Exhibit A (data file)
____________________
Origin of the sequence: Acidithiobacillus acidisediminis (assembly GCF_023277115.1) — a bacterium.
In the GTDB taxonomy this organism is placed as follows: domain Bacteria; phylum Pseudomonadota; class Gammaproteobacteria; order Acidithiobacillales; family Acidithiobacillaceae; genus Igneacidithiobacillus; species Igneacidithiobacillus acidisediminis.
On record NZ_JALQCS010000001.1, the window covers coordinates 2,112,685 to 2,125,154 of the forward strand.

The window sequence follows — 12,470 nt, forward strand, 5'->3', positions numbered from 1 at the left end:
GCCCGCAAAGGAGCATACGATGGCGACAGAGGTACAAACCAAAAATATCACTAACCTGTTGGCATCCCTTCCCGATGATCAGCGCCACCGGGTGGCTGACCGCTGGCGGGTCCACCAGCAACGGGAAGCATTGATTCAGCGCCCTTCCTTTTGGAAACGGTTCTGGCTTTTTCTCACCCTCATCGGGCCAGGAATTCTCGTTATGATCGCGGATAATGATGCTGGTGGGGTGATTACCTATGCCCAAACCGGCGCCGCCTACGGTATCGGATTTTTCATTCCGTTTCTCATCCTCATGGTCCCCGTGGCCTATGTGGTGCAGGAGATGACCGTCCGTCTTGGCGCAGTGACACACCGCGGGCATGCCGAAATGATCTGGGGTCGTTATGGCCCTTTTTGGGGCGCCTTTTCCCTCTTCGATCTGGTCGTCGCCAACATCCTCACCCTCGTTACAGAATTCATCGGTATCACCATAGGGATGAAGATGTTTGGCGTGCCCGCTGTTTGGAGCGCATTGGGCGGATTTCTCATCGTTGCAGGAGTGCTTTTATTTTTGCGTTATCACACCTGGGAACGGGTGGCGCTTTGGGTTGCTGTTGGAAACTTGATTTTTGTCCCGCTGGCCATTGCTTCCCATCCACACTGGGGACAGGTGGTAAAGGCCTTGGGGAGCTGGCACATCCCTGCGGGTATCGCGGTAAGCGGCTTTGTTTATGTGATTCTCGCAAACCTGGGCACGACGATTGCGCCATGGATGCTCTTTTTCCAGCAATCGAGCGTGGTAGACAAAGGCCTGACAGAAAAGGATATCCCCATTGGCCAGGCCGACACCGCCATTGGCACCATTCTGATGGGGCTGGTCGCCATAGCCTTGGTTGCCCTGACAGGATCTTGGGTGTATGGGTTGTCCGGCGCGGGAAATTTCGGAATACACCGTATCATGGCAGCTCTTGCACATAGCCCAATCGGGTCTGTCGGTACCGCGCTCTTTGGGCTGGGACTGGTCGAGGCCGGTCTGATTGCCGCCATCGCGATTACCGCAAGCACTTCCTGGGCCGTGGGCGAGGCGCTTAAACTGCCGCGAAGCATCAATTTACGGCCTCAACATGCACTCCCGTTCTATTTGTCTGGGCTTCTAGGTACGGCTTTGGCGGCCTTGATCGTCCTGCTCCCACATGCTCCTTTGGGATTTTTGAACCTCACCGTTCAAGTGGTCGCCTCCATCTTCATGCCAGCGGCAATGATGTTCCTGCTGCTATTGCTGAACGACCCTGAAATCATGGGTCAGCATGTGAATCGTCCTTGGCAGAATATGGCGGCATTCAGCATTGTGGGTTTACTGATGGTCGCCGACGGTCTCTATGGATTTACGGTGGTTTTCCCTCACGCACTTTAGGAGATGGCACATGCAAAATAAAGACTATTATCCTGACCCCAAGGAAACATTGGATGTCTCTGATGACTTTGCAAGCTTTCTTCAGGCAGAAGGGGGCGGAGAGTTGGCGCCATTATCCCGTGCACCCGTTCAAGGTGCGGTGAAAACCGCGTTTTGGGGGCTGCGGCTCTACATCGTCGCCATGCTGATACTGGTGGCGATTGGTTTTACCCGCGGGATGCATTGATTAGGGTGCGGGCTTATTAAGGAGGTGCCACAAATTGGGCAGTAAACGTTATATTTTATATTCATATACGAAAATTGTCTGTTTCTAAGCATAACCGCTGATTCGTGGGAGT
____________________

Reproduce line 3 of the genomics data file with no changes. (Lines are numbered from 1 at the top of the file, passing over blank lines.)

On record NZ_JALQCS010000001.1, the window covers coordinates 2,112,685 to 2,125,154 of the forward strand.